“I earn more working three days on a commission than five days on an hourly wage.” What a dream, right? This is true for many dental hygienists, but it doesn’t happen without understanding the many variables involved. While an hourly rate can provide a sense of income security, working for commission has the potential to increase your flexibility and maximize your earnings.
What variables should you ask about when considering a commission or salary wage in dental hygiene? There are many pros and cons to each choice. Here are six questions to ask employers so that you can negotiate fairly and competitively.
1. What is your commission percentage, and what is the comparable hourly rate?
This is the most obvious question, and this percentage affects the next questions so you can determine whether it’s worth moving from hourly to commission or accepting a commission rate in general. To find general statistics on dental hygiene remuneration, visit jobseeker sites such as payscale.com to review your offer compared to national averages. Generally, you should be aiming for 30%–40% of your daily production in a straight commission structure.
For example, if you work eight-hour days four days a week with a consistent patient base, and you conduct $1,200 worth of business each day at 35% commission, you earn approximately $420 per day, $1,680 per week. A commission percentage requires an understanding of the office, the patients, and the recall protocols. You might consider an hourly rate if you’re new to a practice.
2. Are the appointment books consistent?
A commission means that no patients = no earnings. Are the appointment books consistent enough to make up for the cancellations and lulls when the practice isn’t as productive? When I say consistent, look for at least 80% of your day to be filled with 60-minute appointments, and be sure there are no more than two gaps per day maximum. It is also essential to track downtime and it’s a good idea to ask what protocols are in place when there are cancellations, and what is done to keep downtime to a minimum.
Don’t be afraid to ask what the books currently look like. If you mainly see an overflow of patients, there may not be enough patients to fill your book. Who manages the schedule? Remember, dentistry is a business, so in this scenario, the owner may offer a commission package as your books may not be consistent. I would get a guaranteed base pay amount to secure yourself a minimum wage or agree on an hourly rate and renegotiate at your performance review. Federal law requires that nonexempt employees, which includes most dental hygienists, to be paid at least minimum wage for hours worked. Hours worked include all the time during which an employee is on duty, including clinic upkeep and assisting the front office with scheduling.
3. Is this a new appointment schedule or is it taking over an existing one?
Another variable may be clinicians who have been with the office for years and have seen most of the patients. This can impact how your appointment book grows and how long it takes to fill the days you’re contracted to work. If you’re taking over an existing consistent appointment book, this may work better for you than a commission structure. Also, for straight commission to be effective, the dentist must place importance on preventive work, and a periodontal program must be in place. If neither are in place and your goal is to build it, an hourly rate may be more appropriate.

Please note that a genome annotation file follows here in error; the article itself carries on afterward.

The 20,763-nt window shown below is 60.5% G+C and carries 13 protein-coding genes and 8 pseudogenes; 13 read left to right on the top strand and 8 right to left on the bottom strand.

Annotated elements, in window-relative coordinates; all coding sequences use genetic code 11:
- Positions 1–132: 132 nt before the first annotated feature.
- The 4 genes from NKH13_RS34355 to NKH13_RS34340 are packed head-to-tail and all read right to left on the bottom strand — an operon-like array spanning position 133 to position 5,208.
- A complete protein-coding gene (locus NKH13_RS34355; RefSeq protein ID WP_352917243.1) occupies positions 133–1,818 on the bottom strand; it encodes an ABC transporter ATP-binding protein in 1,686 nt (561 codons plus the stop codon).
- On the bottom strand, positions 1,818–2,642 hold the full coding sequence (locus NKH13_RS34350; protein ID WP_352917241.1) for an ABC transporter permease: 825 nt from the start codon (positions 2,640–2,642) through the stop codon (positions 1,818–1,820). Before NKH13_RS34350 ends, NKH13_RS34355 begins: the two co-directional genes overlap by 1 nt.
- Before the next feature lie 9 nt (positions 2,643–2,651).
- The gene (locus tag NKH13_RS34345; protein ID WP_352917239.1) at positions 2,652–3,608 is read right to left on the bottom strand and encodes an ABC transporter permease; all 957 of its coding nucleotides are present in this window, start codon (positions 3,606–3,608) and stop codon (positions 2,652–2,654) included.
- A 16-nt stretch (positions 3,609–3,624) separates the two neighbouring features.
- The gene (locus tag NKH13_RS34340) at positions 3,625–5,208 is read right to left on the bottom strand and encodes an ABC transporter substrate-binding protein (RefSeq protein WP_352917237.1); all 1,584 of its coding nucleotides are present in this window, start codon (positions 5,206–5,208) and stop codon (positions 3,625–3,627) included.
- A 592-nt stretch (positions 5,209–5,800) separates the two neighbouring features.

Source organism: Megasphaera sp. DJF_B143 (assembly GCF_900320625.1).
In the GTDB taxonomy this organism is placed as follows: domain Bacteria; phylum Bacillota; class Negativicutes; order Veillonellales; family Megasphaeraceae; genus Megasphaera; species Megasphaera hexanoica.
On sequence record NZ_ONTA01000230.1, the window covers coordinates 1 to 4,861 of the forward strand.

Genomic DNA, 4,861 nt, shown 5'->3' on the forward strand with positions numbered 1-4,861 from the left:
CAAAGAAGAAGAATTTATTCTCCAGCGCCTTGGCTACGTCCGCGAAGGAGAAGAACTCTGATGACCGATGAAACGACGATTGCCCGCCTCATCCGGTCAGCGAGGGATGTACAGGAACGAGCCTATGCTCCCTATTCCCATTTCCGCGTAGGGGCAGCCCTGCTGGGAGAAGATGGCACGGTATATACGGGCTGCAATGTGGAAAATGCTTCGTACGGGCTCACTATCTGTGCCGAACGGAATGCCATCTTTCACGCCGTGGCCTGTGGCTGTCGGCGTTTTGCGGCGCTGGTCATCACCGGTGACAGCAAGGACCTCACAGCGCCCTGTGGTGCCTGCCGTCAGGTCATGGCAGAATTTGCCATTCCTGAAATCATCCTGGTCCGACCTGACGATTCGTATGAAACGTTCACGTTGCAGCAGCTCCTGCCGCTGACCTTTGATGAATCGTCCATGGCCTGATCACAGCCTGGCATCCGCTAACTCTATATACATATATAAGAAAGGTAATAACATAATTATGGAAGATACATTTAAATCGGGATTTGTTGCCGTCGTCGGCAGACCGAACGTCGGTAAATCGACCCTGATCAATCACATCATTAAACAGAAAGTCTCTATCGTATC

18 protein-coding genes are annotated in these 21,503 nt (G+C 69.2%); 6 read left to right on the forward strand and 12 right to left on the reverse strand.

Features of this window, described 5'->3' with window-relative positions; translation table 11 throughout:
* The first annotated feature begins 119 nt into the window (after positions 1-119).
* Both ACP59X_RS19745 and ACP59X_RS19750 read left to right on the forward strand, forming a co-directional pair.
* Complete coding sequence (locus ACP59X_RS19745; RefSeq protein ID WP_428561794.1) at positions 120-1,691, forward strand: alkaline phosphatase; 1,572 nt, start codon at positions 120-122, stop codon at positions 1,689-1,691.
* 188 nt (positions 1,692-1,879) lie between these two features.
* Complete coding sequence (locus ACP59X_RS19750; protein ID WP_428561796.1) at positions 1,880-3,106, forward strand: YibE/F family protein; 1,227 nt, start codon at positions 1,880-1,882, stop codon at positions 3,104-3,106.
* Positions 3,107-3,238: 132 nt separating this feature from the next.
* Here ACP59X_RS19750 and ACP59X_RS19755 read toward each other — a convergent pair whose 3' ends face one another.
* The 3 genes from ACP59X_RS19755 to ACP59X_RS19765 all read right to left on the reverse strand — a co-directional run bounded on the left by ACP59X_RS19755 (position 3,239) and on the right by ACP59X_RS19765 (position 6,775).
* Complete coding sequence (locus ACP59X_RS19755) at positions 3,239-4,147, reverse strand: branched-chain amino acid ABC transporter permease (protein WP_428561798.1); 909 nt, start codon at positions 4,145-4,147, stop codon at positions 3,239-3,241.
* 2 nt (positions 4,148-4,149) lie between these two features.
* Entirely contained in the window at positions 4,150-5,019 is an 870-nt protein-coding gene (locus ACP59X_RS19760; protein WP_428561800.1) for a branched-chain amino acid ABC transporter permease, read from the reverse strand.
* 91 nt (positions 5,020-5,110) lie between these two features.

4. What payment methods are available?
A hygienist’s salary can be paid as straight commission, a combination of salary and commission, a fixed annual salary, or daily/hourly rate. Each has its advantages and disadvantages. Salaried hygienists often receive sick leave and paid vacations whereas straight commission arrangements may not have any benefits. However, if the forecasted commission wage outweighs the offered hourly rate, you may think it’s worth it. You should carefully evaluate a combination of commission and salary: can you live on the base pay alone? Does your dentist value preventive treatment? Commission wages require consistent patient flow so if the dentist does not value this, patients often don’t either. If you have an assistant, this can free up your time for you to see more patients, which means more production and commissions.
5. What are the benefits?
Benefits should be negotiated just like an hourly rate or commission percentage. Aside from benefits enforced by law, these may be continuing education, production bonuses, free dental, parking, paid vacation time, sick leave, health insurance, or retirement benefits. For example, if an employer is negotiating a lower commission wage, I recommend negotiating benefits to compensate until you can ask for a pay raise at your performance review. Of course, each situation will affect how someone views a benefits package, so negotiate for the benefits you value the most.
6. Is there any flexibility?
Working on commission allows you to work your career around your lifestyle. Prove to your boss that you’re productive and taking initiatives in your earning potential. Whether you need a late start to drop off your child at school or prefer to work part time, working on commission allows this flexibility more than an hourly rate depending on how productive you are.
Fulfillment in dental hygiene requires a plan that offers job security, as well as flexibility to adapt to life changes, personal goals, and interests. Many leave the profession because of burnout and stress, family responsibilities, or to pursue new interests. Challenging yourself by finding ways to advance your professional development and compensation packages has the potential to lead to great career satisfaction.